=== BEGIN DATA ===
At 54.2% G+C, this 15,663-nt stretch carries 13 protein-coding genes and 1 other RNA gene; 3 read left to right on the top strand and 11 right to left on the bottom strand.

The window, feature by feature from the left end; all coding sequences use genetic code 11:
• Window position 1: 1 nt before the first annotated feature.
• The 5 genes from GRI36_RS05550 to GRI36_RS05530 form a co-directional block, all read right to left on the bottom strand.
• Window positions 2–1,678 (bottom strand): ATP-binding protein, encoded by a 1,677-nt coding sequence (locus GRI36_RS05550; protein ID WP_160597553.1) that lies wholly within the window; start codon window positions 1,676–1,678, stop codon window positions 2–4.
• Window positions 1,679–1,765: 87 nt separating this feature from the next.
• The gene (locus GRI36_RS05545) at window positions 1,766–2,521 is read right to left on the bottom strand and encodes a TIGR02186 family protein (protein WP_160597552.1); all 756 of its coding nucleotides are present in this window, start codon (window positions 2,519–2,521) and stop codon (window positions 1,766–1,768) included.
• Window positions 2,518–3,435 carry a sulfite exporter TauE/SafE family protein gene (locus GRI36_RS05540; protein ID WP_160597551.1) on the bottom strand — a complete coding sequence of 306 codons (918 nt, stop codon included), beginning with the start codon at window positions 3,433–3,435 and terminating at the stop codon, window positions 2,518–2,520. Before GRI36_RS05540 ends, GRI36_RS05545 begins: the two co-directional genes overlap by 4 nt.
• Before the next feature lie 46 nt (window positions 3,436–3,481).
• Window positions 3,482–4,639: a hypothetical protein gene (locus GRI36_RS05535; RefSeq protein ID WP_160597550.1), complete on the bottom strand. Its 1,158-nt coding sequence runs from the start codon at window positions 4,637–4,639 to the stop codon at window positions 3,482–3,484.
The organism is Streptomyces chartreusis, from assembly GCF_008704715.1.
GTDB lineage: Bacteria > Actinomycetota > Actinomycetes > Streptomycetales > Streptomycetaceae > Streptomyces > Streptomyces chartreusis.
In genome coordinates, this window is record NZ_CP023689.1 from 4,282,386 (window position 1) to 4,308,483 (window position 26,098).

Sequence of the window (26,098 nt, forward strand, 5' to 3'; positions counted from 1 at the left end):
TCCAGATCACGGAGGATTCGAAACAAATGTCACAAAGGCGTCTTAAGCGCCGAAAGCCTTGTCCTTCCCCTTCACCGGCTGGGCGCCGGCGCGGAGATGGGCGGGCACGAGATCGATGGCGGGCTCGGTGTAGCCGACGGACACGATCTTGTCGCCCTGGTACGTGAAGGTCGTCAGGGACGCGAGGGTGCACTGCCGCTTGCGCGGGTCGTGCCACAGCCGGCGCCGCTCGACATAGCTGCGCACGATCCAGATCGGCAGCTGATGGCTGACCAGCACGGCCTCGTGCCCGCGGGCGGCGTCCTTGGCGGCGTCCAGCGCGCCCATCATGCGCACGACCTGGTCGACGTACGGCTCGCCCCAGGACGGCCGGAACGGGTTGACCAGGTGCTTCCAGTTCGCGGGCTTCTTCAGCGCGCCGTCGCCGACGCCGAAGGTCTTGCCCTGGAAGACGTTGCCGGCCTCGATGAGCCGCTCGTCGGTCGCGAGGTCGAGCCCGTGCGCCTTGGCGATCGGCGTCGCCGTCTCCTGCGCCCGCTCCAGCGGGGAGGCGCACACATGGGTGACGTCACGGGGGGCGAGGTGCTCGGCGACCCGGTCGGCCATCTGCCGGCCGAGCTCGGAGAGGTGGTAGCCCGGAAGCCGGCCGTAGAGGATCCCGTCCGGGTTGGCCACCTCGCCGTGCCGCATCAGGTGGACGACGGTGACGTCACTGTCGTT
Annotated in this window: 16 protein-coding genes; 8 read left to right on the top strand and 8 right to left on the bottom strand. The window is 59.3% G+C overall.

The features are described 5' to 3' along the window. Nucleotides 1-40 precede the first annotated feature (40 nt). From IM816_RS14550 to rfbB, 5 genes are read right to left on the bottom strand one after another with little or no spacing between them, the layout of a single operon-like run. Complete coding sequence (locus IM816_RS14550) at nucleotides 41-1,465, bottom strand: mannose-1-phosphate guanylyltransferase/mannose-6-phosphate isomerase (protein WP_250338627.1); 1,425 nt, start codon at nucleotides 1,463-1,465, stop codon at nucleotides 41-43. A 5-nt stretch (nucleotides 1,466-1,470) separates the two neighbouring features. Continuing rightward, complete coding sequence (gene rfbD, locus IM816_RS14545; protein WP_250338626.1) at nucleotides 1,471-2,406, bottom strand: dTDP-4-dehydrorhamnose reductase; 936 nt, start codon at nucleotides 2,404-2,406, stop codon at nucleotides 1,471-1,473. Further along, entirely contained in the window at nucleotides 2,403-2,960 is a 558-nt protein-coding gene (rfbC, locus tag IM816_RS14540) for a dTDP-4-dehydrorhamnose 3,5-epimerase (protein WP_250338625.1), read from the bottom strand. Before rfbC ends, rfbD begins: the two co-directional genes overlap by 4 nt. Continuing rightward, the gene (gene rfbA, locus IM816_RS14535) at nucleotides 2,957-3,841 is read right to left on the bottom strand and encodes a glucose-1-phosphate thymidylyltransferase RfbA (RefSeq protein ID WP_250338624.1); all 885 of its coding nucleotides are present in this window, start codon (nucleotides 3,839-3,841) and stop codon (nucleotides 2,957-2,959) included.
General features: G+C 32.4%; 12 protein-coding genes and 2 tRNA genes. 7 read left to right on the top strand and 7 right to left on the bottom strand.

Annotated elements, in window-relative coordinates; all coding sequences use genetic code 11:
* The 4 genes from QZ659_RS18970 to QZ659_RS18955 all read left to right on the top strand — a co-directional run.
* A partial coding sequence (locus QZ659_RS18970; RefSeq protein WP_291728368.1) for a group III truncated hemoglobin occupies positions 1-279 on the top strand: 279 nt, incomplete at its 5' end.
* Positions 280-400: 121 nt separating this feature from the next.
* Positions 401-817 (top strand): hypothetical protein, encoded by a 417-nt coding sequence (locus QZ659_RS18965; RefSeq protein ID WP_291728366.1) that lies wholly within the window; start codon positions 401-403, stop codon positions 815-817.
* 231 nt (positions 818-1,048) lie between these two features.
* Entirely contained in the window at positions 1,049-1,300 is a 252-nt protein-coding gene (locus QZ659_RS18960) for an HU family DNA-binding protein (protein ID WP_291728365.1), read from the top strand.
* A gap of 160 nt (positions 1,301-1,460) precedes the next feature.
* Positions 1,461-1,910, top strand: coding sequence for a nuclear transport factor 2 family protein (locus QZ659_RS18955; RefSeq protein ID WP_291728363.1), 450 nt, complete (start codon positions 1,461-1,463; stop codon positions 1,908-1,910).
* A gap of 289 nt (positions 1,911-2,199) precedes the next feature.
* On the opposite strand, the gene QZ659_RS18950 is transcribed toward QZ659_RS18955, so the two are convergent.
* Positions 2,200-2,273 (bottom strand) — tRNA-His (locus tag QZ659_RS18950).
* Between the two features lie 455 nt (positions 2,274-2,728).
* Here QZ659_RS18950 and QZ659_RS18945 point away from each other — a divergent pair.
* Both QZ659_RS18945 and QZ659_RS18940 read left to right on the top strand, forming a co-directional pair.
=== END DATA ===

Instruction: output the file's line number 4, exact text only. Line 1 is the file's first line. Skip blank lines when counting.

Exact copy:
• The 5 genes from GRI36_RS05550 to GRI36_RS05530 form a co-directional block, all read right to left on the bottom strand.